PHOTO: The newspaper headline for a wire story that ran in my local newspaper by the Associated Press, "RadioShack Files For Chapter 11 Bankruptcy," (Corvallis, OR) Gazette-Times, Feb. 6, 2015, p. A9, shown above an original 1962 print catalog from RadioShack that was mailed to my home when the company was expanding its mail-order business, and one of the last RadioShack print catalogs, which in 2002 was not mailed to me, but was given to me, only upon request, when I physically went into a local RadioShack store (bottom). (See previous post Radio Shack 1962 transistor madness (1/19/08))
PHOTO: Radio Shack's 1962 catalog on page 322 offered "New!! General Electric Transistor Educational Kits," including an "Analog Computer" that required no-soldering for $23.95 (about $170 in inflation adjusted 2008 dollars). Analog computers, both mechanical and electrical, were around before the invention of the digital computer. Analog computers were used by engineers to simulate the linear and non-linear differential equations that describe the physical behavior of jet airplanes, moon landing spacecraft and other complex devices. Analog computers were used long after the advent of digital computers because they were much faster. Today, the superior computational accuracy, stability and flexibility of digital computers have relegated analog computers to only a few niche applications. According to the U.S. Government's official inflation index CPI calculator, $23.95 in 1962 is equivalent to $187.74 in 2014, which would buy a good tablet or smartphone computer today. (See previous post Radio Shack 1962 transistor madness (1/19/08))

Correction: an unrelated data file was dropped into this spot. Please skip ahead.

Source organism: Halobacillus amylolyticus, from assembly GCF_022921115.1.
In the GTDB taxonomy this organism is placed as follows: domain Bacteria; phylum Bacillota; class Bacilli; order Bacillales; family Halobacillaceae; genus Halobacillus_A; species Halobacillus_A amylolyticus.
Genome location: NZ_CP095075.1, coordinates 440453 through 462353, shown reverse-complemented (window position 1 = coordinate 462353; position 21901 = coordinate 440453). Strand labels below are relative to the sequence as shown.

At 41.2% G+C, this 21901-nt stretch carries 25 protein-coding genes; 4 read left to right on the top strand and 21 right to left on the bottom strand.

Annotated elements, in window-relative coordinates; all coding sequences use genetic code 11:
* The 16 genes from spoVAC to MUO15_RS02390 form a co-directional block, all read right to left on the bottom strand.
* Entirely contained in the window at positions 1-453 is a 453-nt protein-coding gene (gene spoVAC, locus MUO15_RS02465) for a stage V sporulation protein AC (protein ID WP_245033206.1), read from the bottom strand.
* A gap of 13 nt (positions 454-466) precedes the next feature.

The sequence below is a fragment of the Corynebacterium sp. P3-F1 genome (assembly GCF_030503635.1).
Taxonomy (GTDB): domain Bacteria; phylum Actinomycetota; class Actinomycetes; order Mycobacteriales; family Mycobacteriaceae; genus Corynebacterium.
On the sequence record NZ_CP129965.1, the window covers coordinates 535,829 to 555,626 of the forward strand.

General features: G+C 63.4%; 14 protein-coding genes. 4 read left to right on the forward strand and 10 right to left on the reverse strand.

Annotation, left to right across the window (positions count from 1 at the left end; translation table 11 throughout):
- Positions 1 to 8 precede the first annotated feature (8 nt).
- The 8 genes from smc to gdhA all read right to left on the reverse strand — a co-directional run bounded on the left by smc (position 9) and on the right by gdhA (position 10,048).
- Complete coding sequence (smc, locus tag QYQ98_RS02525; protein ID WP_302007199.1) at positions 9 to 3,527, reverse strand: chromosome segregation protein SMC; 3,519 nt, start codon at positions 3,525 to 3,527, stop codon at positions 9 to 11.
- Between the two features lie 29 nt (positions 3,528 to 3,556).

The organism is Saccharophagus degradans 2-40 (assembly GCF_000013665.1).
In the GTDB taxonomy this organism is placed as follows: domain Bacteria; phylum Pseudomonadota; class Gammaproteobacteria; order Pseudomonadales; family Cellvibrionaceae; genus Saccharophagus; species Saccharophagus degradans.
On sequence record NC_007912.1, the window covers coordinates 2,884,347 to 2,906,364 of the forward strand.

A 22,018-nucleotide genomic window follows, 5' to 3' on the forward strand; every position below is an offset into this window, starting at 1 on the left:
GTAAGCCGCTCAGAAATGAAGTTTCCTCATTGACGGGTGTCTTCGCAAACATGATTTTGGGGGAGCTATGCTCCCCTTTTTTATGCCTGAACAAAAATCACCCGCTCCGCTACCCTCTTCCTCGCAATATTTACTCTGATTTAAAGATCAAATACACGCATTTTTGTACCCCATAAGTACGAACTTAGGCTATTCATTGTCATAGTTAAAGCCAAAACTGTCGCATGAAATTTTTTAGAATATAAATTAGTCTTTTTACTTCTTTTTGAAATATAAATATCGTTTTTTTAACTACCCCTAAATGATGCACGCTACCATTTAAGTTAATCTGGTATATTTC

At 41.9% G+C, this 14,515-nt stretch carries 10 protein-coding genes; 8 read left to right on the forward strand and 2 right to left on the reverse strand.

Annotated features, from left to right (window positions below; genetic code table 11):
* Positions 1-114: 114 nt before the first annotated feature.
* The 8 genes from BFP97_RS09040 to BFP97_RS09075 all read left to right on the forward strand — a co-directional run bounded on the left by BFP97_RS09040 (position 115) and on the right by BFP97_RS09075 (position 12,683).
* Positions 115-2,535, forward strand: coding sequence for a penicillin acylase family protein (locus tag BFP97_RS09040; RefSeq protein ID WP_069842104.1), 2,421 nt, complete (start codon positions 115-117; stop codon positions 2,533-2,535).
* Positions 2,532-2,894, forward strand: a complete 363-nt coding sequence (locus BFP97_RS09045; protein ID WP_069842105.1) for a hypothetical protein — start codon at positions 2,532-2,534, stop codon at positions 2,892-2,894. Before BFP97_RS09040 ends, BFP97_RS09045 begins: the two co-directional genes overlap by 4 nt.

"I don't think RadioShack Corporation ever realized the power of their catalog," Michael D'Alessio, who founded RadioShackCatalogs.com, was quoted as saying in the business magazine article on RadioShack's bankruptcy by Joshua Brustein, "Inside RadioShack's Collapse, RadioShack's Endgame: It took Devades of blunders, but it's on the brink. How did he electronics retailer go broke? Gradually, then all at once," Bloomberg BusinessWeek, Feb. 9-15, p. 54-59 and earlier posting by Dawn McCarty and Lauren Coleman-Lochner, "RadioShack Files for Bankruptcy Protection," bloomberg.com posted Feb. 5, 2015. Also see the previous article by Joshua Brustein, "Consumer Electronics: RadioShack's Last Hope for Survival: Shrinking Fast in Bankruptcy," www.bloomberg.com posted September 11, 2014.